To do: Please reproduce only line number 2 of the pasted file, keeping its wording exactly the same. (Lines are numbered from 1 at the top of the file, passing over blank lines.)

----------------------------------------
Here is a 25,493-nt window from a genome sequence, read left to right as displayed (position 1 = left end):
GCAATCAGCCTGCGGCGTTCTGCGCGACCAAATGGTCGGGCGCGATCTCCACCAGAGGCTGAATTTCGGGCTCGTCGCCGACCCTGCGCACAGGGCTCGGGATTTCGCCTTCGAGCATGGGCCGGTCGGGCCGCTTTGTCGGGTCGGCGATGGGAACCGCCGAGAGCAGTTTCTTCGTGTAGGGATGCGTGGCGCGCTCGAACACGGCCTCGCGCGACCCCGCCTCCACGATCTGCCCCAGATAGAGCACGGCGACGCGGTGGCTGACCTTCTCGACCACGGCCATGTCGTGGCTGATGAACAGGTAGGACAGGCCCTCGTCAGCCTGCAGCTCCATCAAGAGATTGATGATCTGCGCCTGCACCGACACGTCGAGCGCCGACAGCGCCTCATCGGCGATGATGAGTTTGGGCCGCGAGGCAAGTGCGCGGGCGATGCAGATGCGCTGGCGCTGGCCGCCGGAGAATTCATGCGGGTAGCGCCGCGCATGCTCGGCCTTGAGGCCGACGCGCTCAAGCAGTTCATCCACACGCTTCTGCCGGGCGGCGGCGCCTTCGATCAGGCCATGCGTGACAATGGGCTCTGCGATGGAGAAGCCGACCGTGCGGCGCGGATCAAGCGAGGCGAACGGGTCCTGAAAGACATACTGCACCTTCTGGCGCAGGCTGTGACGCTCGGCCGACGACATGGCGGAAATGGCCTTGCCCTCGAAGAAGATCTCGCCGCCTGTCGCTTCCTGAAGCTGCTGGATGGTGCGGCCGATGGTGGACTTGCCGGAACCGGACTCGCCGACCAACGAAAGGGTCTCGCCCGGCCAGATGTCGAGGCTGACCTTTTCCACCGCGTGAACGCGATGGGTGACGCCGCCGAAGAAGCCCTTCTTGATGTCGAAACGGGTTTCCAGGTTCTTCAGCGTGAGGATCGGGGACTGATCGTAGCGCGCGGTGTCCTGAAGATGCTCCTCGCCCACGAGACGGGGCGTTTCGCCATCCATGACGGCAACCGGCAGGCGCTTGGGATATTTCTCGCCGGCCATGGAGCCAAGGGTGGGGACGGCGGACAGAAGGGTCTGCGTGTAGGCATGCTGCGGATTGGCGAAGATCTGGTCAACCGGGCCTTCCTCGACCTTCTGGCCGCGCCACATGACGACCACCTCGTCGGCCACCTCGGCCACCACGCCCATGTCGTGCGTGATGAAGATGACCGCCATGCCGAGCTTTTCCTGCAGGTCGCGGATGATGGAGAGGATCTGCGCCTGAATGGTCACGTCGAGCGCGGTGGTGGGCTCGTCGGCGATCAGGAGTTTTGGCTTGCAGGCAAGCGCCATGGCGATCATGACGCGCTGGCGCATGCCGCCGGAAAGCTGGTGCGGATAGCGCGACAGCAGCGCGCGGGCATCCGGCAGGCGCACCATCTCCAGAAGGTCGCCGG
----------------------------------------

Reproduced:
GCAATCAGCCTGCGGCGTTCTGCGCGACCAAATGGTCGGGCGCGATCTCCACCAGAGGCTGAATTTCGGGCTCGTCGCCGACCCTGCGCACAGGGCTCGGGATTTCGCCTTCGAGCATGGGCCGGTCGGGCCGCTTTGTCGGGTCGGCGATGGGAACCGCCGAGAGCAGTTTCTTCGTGTAGGGATGCGTGGCGCGCTCGAACACGGCCTCGCGCGACCCCGCCTCCACGATCTGCCCCAGATAGAGCACGGCGACGCGGTGGCTGACCTTCTCGACCACGGCCATGTCGTGGCTGATGAACAGGTAGGACAGGCCCTCGTCAGCCTGCAGCTCCATCAAGAGATTGATGATCTGCGCCTGCACCGACACGTCGAGCGCCGACAGCGCCTCATCGGCGATGATGAGTTTGGGCCGCGAGGCAAGTGCGCGGGCGATGCAGATGCGCTGGCGCTGGCCGCCGGAGAATTCATGCGGGTAGCGCCGCGCATGCTCGGCCTTGAGGCCGACGCGCTCAAGCAGTTCATCCACACGCTTCTGCCGGGCGGCGGCGCCTTCGATCAGGCCATGCGTGACAATGGGCTCTGCGATGGAGAAGCCGACCGTGCGGCGCGGATCAAGCGAGGCGAACGGGTCCTGAAAGACATACTGCACCTTCTGGCGCAGGCTGTGACGCTCGGCCGACGACATGGCGGAAATGGCCTTGCCCTCGAAGAAGATCTCGCCGCCTGTCGCTTCCTGAAGCTGCTGGATGGTGCGGCCGATGGTGGACTTGCCGGAACCGGACTCGCCGACCAACGAAAGGGTCTCGCCCGGCCAGATGTCGAGGCTGACCTTTTCCACCGCGTGAACGCGATGGGTGACGCCGCCGAAGAAGCCCTTCTTGATGTCGAAACGGGTTTCCAGGTTCTTCAGCGTGAGGATCGGGGACTGATCGTAGCGCGCGGTGTCCTGAAGATGCTCCTCGCCCACGAGACGGGGCGTTTCGCCATCCATGACGGCAACCGGCAGGCGCTTGGGATATTTCTCGCCGGCCATGGAGCCAAGGGTGGGGACGGCGGACAGAAGGGTCTGCGTGTAGGCATGCTGCGGATTGGCGAAGATCTGGTCAACCGGGCCTTCCTCGACCTTCTGGCCGCGCCACATGACGACCACCTCGTCGGCCACCTCGGCCACCACGCCCATGTCGTGCGTGATGAAGATGACCGCCATGCCGAGCTTTTCCTGCAGGTCGCGGATGATGGAGAGGATCTGCGCCTGAATGGTCACGTCGAGCGCGGTGGTGGGCTCGTCGGCGATCAGGAGTTTTGGCTTGCAGGCAAGCGCCATGGCGATCATGACGCGCTGGCGCATGCCGCCGGAAAGCTGGTGCGGATAGCGCGACAGCAGCGCGCGGGCATCCGGCAGGCGCACCATCTCCAGAAGGTCGCCGG